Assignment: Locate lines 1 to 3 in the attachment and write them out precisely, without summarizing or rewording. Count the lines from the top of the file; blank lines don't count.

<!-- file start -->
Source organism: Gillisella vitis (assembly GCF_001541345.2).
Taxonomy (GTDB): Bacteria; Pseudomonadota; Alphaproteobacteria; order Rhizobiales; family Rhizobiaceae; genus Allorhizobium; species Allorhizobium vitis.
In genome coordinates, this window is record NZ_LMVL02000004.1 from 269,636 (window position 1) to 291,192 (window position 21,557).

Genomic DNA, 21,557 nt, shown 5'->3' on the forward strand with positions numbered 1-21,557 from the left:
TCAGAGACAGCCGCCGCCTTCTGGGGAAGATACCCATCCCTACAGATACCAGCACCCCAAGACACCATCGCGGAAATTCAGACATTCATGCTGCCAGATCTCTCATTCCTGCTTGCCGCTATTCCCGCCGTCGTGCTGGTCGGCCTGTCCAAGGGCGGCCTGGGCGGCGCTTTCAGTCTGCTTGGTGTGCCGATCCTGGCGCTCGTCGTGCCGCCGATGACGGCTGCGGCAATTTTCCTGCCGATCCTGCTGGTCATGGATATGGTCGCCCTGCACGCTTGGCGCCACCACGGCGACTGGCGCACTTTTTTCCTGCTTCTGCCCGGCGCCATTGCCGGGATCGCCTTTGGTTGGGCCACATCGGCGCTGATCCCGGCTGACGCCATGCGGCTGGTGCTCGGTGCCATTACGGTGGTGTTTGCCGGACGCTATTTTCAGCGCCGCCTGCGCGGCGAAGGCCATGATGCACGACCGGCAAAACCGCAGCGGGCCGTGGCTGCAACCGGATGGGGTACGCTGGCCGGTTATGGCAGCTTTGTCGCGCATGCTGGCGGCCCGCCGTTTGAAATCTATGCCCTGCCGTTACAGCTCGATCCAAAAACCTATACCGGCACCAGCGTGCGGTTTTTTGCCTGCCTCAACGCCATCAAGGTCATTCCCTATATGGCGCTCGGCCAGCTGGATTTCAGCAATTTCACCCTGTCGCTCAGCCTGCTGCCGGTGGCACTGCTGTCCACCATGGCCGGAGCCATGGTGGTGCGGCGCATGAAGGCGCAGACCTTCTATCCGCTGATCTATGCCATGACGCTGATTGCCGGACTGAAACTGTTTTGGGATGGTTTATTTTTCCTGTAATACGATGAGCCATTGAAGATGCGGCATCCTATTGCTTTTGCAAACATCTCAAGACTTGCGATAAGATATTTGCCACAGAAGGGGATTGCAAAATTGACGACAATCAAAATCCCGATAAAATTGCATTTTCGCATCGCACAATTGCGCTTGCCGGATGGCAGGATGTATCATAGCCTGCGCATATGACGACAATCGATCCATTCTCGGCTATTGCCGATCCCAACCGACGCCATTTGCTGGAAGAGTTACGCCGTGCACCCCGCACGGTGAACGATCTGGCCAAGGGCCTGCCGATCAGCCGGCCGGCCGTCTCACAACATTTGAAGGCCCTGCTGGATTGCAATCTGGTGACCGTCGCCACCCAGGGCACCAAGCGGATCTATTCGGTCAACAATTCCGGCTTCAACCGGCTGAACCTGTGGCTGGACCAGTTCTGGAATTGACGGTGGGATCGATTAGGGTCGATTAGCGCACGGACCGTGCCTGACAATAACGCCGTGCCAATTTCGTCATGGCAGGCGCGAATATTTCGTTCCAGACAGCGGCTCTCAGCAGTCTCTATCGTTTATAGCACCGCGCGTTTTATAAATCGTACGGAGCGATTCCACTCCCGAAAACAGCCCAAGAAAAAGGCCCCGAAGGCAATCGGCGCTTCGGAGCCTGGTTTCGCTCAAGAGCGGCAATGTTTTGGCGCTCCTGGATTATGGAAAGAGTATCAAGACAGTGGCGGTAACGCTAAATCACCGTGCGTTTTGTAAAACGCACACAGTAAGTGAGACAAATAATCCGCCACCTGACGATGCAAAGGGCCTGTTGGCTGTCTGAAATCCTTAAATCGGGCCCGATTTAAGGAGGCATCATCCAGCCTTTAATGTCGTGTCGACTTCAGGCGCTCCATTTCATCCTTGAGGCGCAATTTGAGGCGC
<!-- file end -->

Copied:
Source organism: Gillisella vitis (assembly GCF_001541345.2).
Taxonomy (GTDB): Bacteria; Pseudomonadota; Alphaproteobacteria; order Rhizobiales; family Rhizobiaceae; genus Allorhizobium; species Allorhizobium vitis.
In genome coordinates, this window is record NZ_LMVL02000004.1 from 269,636 (window position 1) to 291,192 (window position 21,557).